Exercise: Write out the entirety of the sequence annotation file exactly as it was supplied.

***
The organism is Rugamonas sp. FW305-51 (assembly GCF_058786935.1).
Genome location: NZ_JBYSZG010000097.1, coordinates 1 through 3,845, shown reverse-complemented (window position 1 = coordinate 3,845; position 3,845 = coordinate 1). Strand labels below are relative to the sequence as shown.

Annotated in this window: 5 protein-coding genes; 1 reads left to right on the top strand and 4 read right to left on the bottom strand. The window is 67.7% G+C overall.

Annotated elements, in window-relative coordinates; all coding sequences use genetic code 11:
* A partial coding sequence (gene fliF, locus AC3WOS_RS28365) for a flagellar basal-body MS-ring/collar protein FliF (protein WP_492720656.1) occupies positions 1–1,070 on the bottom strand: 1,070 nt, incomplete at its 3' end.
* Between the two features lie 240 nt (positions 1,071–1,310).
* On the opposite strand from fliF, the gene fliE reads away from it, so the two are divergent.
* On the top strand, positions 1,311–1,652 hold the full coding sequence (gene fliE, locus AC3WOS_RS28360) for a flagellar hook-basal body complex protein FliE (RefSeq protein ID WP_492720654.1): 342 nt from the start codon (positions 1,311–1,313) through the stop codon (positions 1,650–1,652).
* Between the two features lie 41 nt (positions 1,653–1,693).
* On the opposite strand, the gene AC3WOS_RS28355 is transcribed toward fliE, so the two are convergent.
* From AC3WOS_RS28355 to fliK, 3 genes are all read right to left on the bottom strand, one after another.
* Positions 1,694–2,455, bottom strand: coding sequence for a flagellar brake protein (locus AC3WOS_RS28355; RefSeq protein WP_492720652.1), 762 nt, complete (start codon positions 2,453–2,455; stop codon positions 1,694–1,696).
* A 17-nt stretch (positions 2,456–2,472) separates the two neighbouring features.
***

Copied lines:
The organism is Rugamonas sp. FW305-51 (assembly GCF_058786935.1).
Genome location: NZ_JBYSZG010000097.1, coordinates 1 through 3,845, shown reverse-complemented (window position 1 = coordinate 3,845; position 3,845 = coordinate 1). Strand labels below are relative to the sequence as shown.

Annotated in this window: 5 protein-coding genes; 1 reads left to right on the top strand and 4 read right to left on the bottom strand. The window is 67.7% G+C overall.

Annotated elements, in window-relative coordinates; all coding sequences use genetic code 11:
* A partial coding sequence (gene fliF, locus AC3WOS_RS28365) for a flagellar basal-body MS-ring/collar protein FliF (protein WP_492720656.1) occupies positions 1–1,070 on the bottom strand: 1,070 nt, incomplete at its 3' end.
* Between the two features lie 240 nt (positions 1,071–1,310).
* On the opposite strand from fliF, the gene fliE reads away from it, so the two are divergent.
* On the top strand, positions 1,311–1,652 hold the full coding sequence (gene fliE, locus AC3WOS_RS28360) for a flagellar hook-basal body complex protein FliE (RefSeq protein ID WP_492720654.1): 342 nt from the start codon (positions 1,311–1,313) through the stop codon (positions 1,650–1,652).
* Between the two features lie 41 nt (positions 1,653–1,693).
* On the opposite strand, the gene AC3WOS_RS28355 is transcribed toward fliE, so the two are convergent.
* From AC3WOS_RS28355 to fliK, 3 genes are all read right to left on the bottom strand, one after another.
* Positions 1,694–2,455, bottom strand: coding sequence for a flagellar brake protein (locus AC3WOS_RS28355; RefSeq protein WP_492720652.1), 762 nt, complete (start codon positions 2,453–2,455; stop codon positions 1,694–1,696).
* A 17-nt stretch (positions 2,456–2,472) separates the two neighbouring features.